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Zuma’s ‘belt-and-braces’ approach to ConCourt ruling doomed to fail

A small police presence monitored proceedings but took no action, despite the size of the gathering and the lack of social distancing and wearing of masks.

Jacob Zuma and his followers laid down the gauntlet to the government yesterday, gathering in their hundreds outside his Nkandla homestead in defiance of lockdown regulations, all pledging themselves to fight against him going to jail.

A small police presence monitored proceedings but took no action, despite the size of the gathering and the lack of social distancing and wearing of masks.

The standoff came after Zuma and his legal team gave notice that they would challenge the Constitutional Court decision to sentence him to 15-months jail.

However, legal experts said the rescission application would hold no water.

In what is threatening to impact on ANC unity in the run-up to the local government polls later this year, Zuma – with supporters gathering outside his Nkandla homestead – has resolved on an intransigence tactic by mounting a fresh application against the sentence imposed by South Africa’s apex court.

 

No going back from a ConCourt ruling

 

Said Council for the Advancement of the South African Constitution executive secretary Lawson Naidoo: “Zuma and his legal team have tried to take a belt-and-braces approach to this phase of his litigation.

“But both are flawed insofar as trying to keep him out of prison.”

“The KwaZulu-Natal High Court does not have jurisdiction to stay an order from a higher court, especially the Constitutional Court.

“The application does not seek an urgent interdict to suspend the order of the Constitutional Court, which remains in force until it is varied or overturned.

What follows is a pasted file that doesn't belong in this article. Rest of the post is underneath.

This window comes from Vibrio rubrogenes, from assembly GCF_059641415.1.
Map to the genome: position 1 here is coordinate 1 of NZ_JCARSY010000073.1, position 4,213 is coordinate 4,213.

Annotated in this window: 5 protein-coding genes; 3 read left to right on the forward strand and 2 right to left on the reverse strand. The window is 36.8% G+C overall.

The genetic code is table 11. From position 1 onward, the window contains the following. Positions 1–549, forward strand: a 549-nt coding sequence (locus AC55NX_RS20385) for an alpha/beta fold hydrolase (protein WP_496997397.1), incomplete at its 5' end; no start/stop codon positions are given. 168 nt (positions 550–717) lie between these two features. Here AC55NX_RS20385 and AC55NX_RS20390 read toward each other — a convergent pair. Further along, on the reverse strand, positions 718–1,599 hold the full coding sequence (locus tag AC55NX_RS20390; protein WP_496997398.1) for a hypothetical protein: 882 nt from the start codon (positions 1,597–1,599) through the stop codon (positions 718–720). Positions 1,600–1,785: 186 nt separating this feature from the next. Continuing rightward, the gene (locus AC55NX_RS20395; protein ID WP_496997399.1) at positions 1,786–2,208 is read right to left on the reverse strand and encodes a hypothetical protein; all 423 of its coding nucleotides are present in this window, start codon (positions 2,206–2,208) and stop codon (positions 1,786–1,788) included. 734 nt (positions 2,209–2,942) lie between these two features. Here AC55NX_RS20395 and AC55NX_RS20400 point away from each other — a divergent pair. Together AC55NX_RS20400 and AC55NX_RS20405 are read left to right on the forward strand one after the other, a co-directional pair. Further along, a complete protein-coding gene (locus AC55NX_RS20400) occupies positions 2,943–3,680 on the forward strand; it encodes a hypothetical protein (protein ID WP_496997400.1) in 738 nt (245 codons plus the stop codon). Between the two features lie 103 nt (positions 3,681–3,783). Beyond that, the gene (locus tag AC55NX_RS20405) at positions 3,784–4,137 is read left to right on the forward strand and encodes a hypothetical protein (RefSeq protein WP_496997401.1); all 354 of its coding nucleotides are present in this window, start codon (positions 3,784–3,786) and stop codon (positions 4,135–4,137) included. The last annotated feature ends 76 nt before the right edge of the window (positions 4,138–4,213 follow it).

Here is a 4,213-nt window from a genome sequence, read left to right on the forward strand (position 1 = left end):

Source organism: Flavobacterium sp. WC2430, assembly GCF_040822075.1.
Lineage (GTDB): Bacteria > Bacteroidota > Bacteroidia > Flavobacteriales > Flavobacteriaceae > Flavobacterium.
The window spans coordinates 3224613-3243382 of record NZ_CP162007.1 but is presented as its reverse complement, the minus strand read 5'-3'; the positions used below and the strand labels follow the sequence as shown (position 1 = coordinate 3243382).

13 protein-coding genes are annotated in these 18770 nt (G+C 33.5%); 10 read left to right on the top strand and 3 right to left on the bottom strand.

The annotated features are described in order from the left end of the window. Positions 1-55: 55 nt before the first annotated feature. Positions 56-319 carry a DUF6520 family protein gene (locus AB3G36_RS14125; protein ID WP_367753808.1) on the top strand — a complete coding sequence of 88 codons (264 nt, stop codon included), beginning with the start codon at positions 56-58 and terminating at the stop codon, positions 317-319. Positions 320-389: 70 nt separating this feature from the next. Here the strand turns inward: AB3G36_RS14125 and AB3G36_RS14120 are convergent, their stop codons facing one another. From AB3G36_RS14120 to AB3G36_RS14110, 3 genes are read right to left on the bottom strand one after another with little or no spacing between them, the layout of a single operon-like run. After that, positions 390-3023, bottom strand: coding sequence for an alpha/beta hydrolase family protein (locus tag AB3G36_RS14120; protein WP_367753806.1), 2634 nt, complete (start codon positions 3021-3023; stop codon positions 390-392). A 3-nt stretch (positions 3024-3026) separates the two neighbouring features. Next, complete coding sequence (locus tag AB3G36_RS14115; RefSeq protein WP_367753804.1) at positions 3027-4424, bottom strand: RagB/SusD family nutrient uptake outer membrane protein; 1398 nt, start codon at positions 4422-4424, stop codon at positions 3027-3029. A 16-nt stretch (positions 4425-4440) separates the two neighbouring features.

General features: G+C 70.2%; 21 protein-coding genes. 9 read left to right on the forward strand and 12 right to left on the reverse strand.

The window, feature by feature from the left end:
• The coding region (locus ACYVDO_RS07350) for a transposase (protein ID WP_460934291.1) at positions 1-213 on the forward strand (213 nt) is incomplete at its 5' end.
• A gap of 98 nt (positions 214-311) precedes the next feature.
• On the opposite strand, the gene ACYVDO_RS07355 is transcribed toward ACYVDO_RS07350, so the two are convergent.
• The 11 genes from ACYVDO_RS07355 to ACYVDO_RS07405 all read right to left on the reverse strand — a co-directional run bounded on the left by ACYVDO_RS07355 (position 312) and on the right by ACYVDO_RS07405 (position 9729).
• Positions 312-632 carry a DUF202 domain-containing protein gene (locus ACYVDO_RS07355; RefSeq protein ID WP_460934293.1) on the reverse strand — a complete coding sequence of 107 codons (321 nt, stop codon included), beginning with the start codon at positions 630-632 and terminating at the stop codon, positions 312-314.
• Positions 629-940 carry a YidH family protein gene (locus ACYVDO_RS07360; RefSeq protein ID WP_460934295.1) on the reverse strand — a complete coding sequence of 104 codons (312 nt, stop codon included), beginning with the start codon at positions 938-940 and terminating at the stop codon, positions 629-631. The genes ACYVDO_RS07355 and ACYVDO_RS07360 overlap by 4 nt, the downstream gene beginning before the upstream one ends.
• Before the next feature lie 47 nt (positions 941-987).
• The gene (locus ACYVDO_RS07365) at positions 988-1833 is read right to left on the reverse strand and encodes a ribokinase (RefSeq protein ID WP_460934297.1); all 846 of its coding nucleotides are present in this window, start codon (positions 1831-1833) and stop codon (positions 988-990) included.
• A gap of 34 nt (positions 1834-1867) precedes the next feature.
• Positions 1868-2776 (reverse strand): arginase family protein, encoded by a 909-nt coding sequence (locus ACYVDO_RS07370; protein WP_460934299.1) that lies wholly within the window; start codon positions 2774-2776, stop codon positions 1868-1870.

“The rescission application on its own does not achieve that.”

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Legal expert Tshepang Segage said: “It is a generally well-established rule is that, once a court has duly pronounced a final judgment or order, it has itself no authority to set it aside or to correct, alter or supplement it.

“The reasons are twofold: first, the court becomes functus officio and its authority over the subject-matter ceases.

“Second, the principle of finality of litigation expressed in the maxim interest rei publicae ut sit finis litium (it is in the public interest that litigation be brought to finality) dictates that the power of the court should come to an end.”

 

Bad news for ANC unity

 

Political experts have seen the Zuma tension as having a negative impact on ANC unity.

Said independent political analyst Dr Ralph Mathekga: “The ANC is in wonderland and paralysed.

“It’s becoming quite tense and now will raise questions about the meaning of the principle of the rule of law in South Africa.

“It is difficult to justify how Zuma should not be jailed. A political solution no longer exists, as it seems they are pushing for that.”

“Zuma is the centre of the storm, making it difficult not to personalise the matter,” said Institute for Global Dialogue political analyst Sanusha Naidu.

“We are dealing with an individual that is holding the party and the state ransom.

“Depending on how things come out of this, there is a public trust deficit that is beginning to show.”

Scathing on the ANC, award-winning arts administrator and playwright Ismail Mahomed, said: “If there is any blood to be spilt or lives to be lost in the next few days as a result of the crisis in KZN, it will have to rest on the collective shoulders of the ANC – both as a post-liberation political party and as government.

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“Jacob Zuma is merely the by-product of a party that has long ago lost all its morality.

“From the early days of Tony Yengeni’s 4×4, Baleka Mbete’s faked driver’s licence and Nkosazana Zuma’s Sarafina hit the headlines, it was the ANC collective that turned its nose up against the people – closed ranks to protect the corrupt.

“It’s not surprising that from those seeds of corruption in its infant years as a government, the ANC spawned a forest of corruption that bore fruits that only its party members, families and inner circle could enjoy.”

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